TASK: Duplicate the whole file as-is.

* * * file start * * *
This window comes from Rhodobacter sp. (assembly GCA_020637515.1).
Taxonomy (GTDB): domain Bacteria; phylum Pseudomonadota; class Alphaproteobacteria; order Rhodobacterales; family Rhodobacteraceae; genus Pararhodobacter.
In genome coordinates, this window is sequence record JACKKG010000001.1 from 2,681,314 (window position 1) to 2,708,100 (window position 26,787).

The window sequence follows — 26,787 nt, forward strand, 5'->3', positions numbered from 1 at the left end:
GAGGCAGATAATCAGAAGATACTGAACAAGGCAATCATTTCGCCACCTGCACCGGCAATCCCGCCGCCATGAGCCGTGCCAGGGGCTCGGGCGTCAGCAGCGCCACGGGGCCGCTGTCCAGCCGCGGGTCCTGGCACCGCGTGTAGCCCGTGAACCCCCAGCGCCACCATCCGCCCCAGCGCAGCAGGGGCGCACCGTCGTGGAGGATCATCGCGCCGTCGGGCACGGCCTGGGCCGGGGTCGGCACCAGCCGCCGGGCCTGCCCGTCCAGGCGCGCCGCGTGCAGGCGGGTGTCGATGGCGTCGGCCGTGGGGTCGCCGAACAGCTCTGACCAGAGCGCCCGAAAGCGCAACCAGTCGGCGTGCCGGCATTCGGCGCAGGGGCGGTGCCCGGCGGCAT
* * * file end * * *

This window comes from Rhodobacter sp. (assembly GCA_020637515.1).
Taxonomy (GTDB): domain Bacteria; phylum Pseudomonadota; class Alphaproteobacteria; order Rhodobacterales; family Rhodobacteraceae; genus Pararhodobacter.
In genome coordinates, this window is sequence record JACKKG010000001.1 from 2,681,314 (window position 1) to 2,708,100 (window position 26,787).

The window sequence follows — 26,787 nt, forward strand, 5'->3', positions numbered from 1 at the left end:
GAGGCAGATAATCAGAAGATACTGAACAAGGCAATCATTTCGCCACCTGCACCGGCAATCCCGCCGCCATGAGCCGTGCCAGGGGCTCGGGCGTCAGCAGCGCCACGGGGCCGCTGTCCAGCCGCGGGTCCTGGCACCGCGTGTAGCCCGTGAACCCCCAGCGCCACCATCCGCCCCAGCGCAGCAGGGGCGCACCGTCGTGGAGGATCATCGCGCCGTCGGGCACGGCCTGGGCCGGGGTCGGCACCAGCCGCCGGGCCTGCCCGTCCAGGCGCGCCGCGTGCAGGCGGGTGTCGATGGCGTCGGCCGTGGGGTCGCCGAACAGCTCTGACCAGAGCGCCCGAAAGCGCAACCAGTCGGCGTGCCGGCATTCGGCGCAGGGGCGGTGCCCGGCGGCAT